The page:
$1.5M ag endowment announced

Farm Forum

In one of his final acts as South Dakota secretary of agriculture, Lucas Lentsch announced a new endowment focused on investing in the future of agriculture while speaking to Redfield High School students on Tuesday morning.

The announcement was in conjunction with National Agriculture Day.

The endowment will begin with $1.5 million raised in the next five years. According to a news release from the South Dakota Community Foundation, the money will be used to support initiatives for:

• Workforce development.

• Industry development and diversification.

• Working lands conservation.

• Promotion of and service to agriculture.

• Tackling unaddressed issues.

• Supporting existing programs.

“There’s just not enough resources to go around,” Lentsch said in a visit to the American News on Tuesday afternoon. “A number of organizations are looking for financial support, and a number of folks are looking to the state or to leaders within the state to provide solutions.”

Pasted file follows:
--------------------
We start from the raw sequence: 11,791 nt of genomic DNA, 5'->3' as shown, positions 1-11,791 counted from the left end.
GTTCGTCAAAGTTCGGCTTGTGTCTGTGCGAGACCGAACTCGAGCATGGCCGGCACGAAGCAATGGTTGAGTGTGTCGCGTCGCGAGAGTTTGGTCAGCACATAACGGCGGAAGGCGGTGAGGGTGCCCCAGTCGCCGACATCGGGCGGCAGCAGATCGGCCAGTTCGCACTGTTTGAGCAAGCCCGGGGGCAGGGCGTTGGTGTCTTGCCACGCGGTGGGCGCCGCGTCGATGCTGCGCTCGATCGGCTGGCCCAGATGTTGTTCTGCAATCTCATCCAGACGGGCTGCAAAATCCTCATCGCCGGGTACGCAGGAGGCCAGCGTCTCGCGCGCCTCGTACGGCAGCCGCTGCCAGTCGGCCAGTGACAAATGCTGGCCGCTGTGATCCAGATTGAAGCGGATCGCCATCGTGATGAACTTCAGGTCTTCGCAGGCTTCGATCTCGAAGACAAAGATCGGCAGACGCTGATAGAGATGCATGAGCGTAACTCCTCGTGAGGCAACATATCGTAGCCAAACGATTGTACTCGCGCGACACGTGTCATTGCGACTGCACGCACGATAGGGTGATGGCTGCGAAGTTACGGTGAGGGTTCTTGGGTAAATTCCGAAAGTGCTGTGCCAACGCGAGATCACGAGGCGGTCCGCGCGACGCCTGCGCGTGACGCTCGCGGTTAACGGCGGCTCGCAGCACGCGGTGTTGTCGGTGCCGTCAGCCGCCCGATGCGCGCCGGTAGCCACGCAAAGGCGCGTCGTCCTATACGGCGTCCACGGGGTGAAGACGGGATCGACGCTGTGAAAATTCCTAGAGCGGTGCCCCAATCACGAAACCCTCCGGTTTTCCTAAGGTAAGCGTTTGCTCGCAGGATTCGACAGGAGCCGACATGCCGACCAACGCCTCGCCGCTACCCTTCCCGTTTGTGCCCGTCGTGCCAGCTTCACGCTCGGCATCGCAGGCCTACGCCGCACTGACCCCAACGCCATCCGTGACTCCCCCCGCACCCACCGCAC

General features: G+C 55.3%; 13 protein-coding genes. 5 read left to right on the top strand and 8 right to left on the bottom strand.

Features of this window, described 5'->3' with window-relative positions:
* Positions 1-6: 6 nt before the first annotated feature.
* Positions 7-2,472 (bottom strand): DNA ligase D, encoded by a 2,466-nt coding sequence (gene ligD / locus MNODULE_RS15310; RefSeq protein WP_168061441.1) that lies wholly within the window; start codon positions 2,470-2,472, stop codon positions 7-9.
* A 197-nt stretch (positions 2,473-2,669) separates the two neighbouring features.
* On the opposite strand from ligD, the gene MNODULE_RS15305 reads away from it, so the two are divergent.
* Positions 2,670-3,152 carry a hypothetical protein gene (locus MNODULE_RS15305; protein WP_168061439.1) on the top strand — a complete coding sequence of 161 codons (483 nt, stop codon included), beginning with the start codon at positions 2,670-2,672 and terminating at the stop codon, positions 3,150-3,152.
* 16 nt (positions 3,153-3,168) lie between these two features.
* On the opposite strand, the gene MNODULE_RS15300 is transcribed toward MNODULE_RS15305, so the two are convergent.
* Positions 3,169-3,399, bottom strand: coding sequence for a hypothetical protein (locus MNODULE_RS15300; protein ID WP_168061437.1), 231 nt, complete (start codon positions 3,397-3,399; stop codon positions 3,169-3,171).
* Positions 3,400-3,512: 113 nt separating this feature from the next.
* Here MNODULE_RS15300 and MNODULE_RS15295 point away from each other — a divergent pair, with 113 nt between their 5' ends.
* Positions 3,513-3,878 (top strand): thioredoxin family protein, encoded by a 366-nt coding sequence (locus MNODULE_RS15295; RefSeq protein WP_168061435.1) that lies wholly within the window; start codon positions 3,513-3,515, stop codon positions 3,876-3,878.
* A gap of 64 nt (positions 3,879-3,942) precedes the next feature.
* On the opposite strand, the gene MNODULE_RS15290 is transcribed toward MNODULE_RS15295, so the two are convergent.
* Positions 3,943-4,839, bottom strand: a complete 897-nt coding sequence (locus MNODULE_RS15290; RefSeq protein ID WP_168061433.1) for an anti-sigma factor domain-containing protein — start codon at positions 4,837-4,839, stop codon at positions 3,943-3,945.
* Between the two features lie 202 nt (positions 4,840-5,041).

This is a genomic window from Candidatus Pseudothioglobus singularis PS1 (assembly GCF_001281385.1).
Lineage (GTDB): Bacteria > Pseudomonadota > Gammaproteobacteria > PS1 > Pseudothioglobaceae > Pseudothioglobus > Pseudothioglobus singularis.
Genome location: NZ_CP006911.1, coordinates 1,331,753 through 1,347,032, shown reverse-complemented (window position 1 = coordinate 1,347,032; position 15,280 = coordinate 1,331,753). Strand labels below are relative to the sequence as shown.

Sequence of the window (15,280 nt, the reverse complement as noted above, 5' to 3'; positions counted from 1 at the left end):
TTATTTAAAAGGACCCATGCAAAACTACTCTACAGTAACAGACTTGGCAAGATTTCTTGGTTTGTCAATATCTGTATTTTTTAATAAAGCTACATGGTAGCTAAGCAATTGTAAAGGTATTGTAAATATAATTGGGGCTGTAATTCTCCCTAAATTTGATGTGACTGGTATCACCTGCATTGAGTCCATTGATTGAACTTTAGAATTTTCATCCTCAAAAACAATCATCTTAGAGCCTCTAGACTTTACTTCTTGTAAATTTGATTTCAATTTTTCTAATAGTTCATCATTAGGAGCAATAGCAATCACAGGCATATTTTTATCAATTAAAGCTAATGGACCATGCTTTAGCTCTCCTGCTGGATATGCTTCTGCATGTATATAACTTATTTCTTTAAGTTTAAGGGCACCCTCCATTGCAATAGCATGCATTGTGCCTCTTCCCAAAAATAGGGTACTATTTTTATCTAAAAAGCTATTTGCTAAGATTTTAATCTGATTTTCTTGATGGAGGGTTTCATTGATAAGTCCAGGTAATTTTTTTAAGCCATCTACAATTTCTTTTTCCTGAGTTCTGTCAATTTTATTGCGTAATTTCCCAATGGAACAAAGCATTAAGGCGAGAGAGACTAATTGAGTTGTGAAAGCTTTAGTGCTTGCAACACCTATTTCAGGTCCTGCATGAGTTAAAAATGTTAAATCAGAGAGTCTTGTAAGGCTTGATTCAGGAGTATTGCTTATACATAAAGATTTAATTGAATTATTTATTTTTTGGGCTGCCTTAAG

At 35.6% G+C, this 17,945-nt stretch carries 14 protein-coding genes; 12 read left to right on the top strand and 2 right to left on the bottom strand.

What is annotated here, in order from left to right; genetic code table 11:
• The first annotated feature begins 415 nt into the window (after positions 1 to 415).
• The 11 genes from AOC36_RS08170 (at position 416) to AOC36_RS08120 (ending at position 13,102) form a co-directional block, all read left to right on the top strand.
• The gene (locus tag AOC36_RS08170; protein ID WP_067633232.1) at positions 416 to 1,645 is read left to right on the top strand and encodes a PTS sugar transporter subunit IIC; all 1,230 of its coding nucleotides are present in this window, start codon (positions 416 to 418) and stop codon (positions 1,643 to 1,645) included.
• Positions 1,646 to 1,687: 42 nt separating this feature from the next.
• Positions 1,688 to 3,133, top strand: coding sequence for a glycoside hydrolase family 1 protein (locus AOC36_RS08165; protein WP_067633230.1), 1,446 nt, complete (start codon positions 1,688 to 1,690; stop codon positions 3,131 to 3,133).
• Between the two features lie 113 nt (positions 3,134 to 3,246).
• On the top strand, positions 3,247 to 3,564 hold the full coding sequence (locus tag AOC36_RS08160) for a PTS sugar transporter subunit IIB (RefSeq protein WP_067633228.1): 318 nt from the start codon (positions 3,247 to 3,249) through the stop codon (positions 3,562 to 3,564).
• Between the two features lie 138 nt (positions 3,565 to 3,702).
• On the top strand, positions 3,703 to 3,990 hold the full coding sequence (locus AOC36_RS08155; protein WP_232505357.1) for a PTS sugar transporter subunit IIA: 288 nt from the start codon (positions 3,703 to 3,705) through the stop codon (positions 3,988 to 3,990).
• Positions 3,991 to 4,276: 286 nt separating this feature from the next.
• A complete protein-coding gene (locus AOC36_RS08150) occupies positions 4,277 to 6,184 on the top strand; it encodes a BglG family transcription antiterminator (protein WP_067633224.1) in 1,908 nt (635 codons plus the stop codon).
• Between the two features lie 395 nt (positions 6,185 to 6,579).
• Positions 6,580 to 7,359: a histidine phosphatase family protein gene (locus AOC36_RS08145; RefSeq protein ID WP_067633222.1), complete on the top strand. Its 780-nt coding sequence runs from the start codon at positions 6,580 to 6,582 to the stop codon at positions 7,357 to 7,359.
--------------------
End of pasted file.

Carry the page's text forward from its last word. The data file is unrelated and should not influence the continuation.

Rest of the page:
The South Dakota Agriculture Foundation will be run under the South Dakota Community Foundation umbrella, according to the release.

While the endeavor has no formal ties to state government or its ag office, Lentsch said he is excited about what means for the future of agriculture in South Dakota.

“This isn’t about government. This isn’t about the governor’s administration nor my secretary post for the Department of Agriculture, but rather, it’s about the industry stepping up and doing some things in advance of the future,” Lentsch said.

He chose Redfield as the announcement site because the endowment is for the youth of the state.

The biggest concern of the South Dakota Agriculture Foundation is workforce development, said Bill Even, advisory council member and commercial unit lead for DuPont Pioneer and a former South Dakota secretary of agriculture.

“Agriculture is the biggest industry in the state of South Dakota,” Even said. “We need to make sure there are others that are going to follow in their footsteps.”

Initial investments have come from First Dakota National Bank, Farm Credit Services of America, Dacotah Bank, Valley Queen Cheese, Legend Seeds and farmers, ranchers and other individual donors, according to the release.

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